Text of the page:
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Version 1.2 – 01/15/2009 - NT

Version 1.2 – 01/15/2009 - NT

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Version 1.2 – 01/15/2009 - NT

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  1. MBA Card Club Version 1.2 – 01/15/2009 - NT

  2. Agenda • Introduction • Hands • Position • Blinds • Starting Hands • Counting Outs • Pot Odds • Betting • Opponents • Other / Misc

  3. Agenda • Introduction • Hands • Position • Blinds • Starting Hands • Counting Outs • Pot Odds • Betting • Opponents • Other / Misc

  4. Introduction • Purpose: The goal of this tutorial is to prepare Texas MBAs for the MBA Poker Championship by providing a foundation for approaching the game. • Poker is a general term referring to a family of card games including but not limited to: • 5-card draw • Texas Hold’em • Omaha • 7-card stud • The most popular forms of poker are Texas Hold’em and Omaha

  5. Introduction • Many people who have business or mathematical backgrounds have had great success in poker.

  6. Introduction • This tutorial will center around Texas Hold’em • There are different variations of Texas Hold’em including: • Limit • No Limit (NL) • Cap-Limit • Pot-Limit (PL) • These terms all refer to the betting limitations of the game • This tutorial will assume No Limit.

  7. Agenda • Introduction • Hands • Position • Blinds • Starting Hands • Counting Outs • Pot Odds • Betting • Opponents • Other / Misc

  8. Hands • In Texas Hold’em you have two objectives • Winning the pot • Winning all your opponent’s chips • Who wins is generally determined by who makes the best 5-card hand. • Example: • Your best hand is • K-K-A-Q-8 • Your opponents’ hand: • K-K-A-Q-9 • Because your opponent’s hand is higher, your opponent wins the pot. • The Flop, Turn, and River are community cards everyone can use Opponent’s cards Flop Turn River Your cards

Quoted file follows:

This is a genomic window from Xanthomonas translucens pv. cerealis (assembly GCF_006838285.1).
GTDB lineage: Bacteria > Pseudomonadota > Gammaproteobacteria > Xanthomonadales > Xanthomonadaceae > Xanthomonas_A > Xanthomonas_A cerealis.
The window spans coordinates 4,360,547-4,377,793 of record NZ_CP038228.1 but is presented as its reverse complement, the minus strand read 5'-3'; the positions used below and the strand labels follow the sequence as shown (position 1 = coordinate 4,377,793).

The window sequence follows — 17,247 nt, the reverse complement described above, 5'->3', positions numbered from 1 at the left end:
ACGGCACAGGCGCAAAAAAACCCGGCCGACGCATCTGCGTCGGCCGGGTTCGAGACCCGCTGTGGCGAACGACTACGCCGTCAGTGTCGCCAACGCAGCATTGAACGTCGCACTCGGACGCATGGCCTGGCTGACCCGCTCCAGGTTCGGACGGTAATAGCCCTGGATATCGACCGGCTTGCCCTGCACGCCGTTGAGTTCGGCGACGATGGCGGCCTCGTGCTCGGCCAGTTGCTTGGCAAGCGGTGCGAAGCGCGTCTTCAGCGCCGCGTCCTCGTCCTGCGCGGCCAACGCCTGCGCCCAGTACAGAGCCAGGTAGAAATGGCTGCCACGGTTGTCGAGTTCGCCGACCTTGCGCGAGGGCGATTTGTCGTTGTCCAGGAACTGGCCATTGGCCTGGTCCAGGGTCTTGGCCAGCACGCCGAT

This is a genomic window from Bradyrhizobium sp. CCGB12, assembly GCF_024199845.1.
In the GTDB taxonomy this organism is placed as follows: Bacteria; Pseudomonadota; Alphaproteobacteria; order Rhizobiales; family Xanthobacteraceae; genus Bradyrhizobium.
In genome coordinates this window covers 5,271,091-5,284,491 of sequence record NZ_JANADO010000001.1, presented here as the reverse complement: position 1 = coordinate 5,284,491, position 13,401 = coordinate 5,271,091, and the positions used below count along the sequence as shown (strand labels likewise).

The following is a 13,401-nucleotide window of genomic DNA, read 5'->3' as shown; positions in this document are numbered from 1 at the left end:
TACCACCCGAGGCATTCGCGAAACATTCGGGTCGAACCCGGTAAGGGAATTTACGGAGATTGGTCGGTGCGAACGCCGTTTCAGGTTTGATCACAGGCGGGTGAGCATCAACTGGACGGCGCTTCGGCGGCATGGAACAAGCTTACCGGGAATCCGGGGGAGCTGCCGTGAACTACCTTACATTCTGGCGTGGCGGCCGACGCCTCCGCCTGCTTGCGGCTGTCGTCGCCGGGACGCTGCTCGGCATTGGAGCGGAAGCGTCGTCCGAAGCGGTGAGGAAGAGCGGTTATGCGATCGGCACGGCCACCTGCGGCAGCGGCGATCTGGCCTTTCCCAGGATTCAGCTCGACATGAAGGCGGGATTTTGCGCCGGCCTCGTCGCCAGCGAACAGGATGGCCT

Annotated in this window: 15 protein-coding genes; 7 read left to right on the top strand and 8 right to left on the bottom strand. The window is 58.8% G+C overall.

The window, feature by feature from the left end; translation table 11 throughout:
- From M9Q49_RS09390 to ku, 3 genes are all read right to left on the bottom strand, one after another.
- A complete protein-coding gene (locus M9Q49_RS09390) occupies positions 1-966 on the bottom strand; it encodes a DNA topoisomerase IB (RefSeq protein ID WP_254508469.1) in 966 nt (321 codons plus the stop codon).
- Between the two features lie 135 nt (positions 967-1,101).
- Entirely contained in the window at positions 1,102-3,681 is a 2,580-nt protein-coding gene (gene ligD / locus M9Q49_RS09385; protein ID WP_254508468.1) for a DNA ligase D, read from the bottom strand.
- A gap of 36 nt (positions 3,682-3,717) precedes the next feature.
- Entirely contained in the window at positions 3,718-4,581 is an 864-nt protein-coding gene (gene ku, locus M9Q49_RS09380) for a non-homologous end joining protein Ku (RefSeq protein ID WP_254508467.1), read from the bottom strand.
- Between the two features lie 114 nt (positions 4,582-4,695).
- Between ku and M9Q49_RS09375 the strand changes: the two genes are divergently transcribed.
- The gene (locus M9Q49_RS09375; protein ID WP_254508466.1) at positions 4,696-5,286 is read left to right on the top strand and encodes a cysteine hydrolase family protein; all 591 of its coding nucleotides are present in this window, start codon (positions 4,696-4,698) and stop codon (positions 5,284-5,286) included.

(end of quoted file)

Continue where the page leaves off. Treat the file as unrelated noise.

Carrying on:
9. Hands weakest strongest

  10. Agenda • Introduction • Hands • Position • Blinds • Starting Hands • Counting Outs • Pot Odds • Betting • Opponents • Other / Misc

  11. Position • Poker is foremost a game of position. Where you sit is very important. • Your position is dictated by the Dealer button, also known as simply the Button. • The button rotates clockwise around the table each hand by one position.

  12. Position • So always be cognizant of where you’re sitting relative to the button and where your opponents sit relative to the button. • If you’re sitting where the button is, that is the most advantageous position in poker. • This is because you act last in all betting rounds except for pre-flop. As a result you have the most information while making decisions because everyone else has acted before you.

  13. Position • In this example: • SB - wilie62 • BB - far_side1986 • Button – oneofbillions • In this round, Gojirra is considered in middle position. LARRY COOL, captainkeg3 and oneofbillions will always act after Gojirra in this hand • This betting round is known as Pre-Flop. Small Blind (SB) Big Blind (BB) Button

  14. Agenda • Introduction • Hands • Position • Blinds • Starting Hands • Counting Outs • Pot Odds • Betting • Opponents • Other / Misc